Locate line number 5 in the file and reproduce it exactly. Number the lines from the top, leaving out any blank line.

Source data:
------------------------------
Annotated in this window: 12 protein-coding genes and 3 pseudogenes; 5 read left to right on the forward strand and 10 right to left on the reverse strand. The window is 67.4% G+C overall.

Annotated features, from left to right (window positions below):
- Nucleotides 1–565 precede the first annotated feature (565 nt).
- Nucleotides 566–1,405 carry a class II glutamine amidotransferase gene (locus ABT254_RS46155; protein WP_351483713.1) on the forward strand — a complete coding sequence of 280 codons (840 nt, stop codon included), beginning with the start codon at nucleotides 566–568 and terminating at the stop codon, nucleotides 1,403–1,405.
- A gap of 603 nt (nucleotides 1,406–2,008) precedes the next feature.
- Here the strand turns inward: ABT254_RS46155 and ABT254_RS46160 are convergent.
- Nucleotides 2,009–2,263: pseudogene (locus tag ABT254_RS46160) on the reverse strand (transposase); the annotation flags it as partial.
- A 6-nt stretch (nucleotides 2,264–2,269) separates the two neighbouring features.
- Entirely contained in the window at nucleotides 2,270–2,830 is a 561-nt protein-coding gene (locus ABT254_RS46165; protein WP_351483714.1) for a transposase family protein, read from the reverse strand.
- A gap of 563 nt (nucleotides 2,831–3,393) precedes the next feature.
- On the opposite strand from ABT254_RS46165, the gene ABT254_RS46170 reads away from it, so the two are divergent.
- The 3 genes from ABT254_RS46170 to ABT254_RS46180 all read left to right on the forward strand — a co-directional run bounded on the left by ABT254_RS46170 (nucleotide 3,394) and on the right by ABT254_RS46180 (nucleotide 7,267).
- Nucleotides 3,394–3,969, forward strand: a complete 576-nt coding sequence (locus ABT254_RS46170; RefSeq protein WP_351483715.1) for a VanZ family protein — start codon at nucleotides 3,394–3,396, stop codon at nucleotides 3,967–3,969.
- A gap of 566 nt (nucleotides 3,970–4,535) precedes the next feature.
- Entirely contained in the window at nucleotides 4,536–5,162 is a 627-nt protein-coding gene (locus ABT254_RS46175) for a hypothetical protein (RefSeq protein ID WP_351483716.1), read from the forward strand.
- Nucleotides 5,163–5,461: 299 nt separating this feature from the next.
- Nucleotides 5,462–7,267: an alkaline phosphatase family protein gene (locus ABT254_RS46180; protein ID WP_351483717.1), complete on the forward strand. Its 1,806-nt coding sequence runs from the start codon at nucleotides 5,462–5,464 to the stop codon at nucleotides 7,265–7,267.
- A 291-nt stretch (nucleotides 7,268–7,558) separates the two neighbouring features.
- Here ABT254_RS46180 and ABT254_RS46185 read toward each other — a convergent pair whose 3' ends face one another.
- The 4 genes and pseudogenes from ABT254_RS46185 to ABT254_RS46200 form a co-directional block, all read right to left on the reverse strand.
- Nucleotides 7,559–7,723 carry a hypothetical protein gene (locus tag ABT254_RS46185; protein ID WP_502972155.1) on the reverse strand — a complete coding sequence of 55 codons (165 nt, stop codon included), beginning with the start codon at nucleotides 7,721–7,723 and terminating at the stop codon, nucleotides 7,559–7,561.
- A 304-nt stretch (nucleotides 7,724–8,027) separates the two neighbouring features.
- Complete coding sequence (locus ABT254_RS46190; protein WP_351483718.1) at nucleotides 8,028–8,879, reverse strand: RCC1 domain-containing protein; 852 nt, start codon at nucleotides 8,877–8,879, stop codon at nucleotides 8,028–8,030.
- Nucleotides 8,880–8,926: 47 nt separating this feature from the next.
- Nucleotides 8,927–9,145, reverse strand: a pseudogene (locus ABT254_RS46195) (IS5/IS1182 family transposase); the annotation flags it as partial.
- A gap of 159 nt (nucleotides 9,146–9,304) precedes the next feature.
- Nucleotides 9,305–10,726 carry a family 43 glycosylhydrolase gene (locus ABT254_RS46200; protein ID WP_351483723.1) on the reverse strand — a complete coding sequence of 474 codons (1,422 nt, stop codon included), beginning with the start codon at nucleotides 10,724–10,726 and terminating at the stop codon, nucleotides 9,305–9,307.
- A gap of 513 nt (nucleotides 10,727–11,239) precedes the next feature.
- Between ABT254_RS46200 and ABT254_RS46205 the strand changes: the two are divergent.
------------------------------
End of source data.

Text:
- A gap of 603 nt (nucleotides 1,406–2,008) precedes the next feature.